Dhammananda suspects the official sangha of another reason for not grabbing hold of the opportunity to restore the women's-sangha. ' Ordination has become a matter of power. At some point the King introduced a system which rewarded good monks with money and a position. Now when you climb the hierarchical structure, you can look forward to profit. When as a woman you seek ordination, you enter the very sensitive area of power, whether you want to or not. But that is not the original Buddhism, that's not how the Buddha meant it!
She explains that in 2003 a senator advised the Thai government to recognise and support the Bhikkhuni Sangha. From his research it became clear that this would cause no harm to the sangha. The government sent this document to the highest sangha-council. They answered that they would prefer to stick with the law dating back to 1928. Here it states emphatically that women can not be ordained. 'It sounds as if they didn't read any of the research', says Dhammananda.

Third wave

Though she is not fully accepted, she is not worried. 'Our Prime Minister has stated clearly that I'm not breaking the law with what I'm doing. No one can harm us.
This is the third wave of women. The first were stripped of their robes and thrown in jail. The second wave, my mother, was allowed to stay but was looked upon as being mahayana a tradition which separated of the theravada tradition. This time we come as theravada. And we come to stay. We shall continue to concern ourselves with those issues in society to which no one pays attention. More and more women will choose to be ordained. Eventually the monks will give in. Why should they oppose something which is of such benefit to society?'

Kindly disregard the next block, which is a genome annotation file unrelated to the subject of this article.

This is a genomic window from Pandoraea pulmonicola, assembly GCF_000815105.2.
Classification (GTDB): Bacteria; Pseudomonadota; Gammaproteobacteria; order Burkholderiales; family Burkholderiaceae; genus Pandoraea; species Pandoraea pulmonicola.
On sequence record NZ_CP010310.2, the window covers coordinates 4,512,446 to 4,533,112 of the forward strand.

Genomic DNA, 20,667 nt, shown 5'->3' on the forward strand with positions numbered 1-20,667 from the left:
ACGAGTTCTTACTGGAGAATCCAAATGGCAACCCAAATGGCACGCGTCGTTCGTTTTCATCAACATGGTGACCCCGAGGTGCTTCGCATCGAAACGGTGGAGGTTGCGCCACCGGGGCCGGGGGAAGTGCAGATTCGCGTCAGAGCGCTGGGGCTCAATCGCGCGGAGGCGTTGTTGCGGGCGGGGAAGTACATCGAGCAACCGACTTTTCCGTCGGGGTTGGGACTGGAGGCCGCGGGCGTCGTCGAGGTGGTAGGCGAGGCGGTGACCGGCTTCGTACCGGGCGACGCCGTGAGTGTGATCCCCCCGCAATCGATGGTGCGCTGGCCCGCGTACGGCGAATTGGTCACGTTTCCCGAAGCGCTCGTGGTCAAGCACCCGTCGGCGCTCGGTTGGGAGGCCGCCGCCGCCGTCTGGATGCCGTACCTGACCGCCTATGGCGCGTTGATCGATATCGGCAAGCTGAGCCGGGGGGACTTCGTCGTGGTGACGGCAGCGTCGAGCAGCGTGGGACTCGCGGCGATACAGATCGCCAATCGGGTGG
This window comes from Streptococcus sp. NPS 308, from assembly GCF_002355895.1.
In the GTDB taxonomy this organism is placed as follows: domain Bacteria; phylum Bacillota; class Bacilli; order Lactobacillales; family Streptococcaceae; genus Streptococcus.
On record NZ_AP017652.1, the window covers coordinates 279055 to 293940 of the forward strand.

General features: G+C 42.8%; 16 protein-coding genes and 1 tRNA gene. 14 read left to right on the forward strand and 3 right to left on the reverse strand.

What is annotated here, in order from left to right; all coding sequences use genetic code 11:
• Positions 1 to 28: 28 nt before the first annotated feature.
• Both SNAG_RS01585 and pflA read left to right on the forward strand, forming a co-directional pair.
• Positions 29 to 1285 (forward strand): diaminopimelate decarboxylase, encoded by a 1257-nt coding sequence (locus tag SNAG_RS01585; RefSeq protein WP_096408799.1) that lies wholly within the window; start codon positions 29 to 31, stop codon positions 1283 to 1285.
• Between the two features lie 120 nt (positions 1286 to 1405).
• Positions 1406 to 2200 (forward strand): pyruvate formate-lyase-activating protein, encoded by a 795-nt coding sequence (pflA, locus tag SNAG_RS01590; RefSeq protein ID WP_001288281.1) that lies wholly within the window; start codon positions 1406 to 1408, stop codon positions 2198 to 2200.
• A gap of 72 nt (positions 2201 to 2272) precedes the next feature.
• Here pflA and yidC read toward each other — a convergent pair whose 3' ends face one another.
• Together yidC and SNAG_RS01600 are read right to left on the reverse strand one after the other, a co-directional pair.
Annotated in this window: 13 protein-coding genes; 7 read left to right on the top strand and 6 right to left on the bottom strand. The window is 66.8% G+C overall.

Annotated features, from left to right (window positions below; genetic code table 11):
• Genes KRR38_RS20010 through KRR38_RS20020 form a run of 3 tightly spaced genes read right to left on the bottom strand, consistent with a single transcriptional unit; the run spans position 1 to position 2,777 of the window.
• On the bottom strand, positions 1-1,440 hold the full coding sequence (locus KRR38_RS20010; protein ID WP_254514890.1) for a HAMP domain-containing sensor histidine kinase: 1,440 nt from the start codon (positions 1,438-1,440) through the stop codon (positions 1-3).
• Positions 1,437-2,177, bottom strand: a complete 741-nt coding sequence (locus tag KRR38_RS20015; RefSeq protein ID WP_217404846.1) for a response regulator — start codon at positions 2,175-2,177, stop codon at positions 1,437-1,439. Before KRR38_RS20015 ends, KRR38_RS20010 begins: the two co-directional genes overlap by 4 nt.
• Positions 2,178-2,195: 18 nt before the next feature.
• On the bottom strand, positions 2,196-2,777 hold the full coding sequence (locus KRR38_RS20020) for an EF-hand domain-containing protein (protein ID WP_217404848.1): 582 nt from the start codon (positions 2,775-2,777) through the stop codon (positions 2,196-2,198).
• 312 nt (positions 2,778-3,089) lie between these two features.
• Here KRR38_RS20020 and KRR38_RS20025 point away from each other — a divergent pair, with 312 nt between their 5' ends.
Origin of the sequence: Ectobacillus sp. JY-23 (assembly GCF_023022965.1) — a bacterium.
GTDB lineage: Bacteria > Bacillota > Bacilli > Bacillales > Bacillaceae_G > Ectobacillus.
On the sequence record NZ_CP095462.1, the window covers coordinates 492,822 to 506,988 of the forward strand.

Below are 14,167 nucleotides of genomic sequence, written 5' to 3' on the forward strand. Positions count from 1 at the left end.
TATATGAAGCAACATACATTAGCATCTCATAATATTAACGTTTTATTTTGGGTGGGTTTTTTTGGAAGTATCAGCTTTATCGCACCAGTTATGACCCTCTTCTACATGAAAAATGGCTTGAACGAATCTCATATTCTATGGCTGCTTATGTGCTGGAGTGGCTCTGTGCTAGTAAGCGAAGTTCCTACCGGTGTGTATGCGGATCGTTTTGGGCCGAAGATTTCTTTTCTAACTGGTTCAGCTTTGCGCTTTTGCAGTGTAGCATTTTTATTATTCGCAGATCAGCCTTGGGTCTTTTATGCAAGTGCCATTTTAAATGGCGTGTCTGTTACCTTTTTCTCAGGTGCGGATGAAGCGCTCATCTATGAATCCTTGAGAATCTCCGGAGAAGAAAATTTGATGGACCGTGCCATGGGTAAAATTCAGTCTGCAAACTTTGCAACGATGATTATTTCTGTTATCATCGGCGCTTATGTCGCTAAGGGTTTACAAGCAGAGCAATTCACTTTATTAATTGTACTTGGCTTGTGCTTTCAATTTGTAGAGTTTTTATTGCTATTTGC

By now there are 40 ordained women in Thailand. 'I pray they are sincere, as there are women who enter the sangha for different reasons. They have not received an education, they see this as a safe haven and enjoy being bowed to. There will be women among them who don't really know what a nun is suppose to do. Much has to happen before there is a strong women's sangha. In the meantime the whole country is watching us. When a bhikkhuni makes a mistake, it will be used as an excuse to undermine us.'
In the past Dhammananda only wanted to ordain women for life. 'But I've changed my mind. I make temporary ordination available to any woman who wants to experience this. For men it is all very accessible, they can enter daily temporarily or for life. And now that the women start off, we make it so difficult for them.' Her aim is to normalise ordination for women. 'Maybe only one in a hundred women will take on a monastic lifestyle, but people will get used to the idea that women are ordained. That's a tactical change.


She has noticed that already women are more accepted. For instance it is now possible for a woman to teach monks at the university. Though according to the 8 rules the Buddha once gave to bhikkhuni's, they would not be allowed to teach, instruct or criticise monks. 'At the university the monks called me professor, for them that's what I continue to be also after my ordination, since I've stopped teaching. There are monks who are pure in their practice, they support me. Naturally I follow the rules but I don't follow anything blindly. The Buddha was very clear in the Kalama Sutta: you put the teachings into practice and judge for yourself if it works.'

Diana Vernooij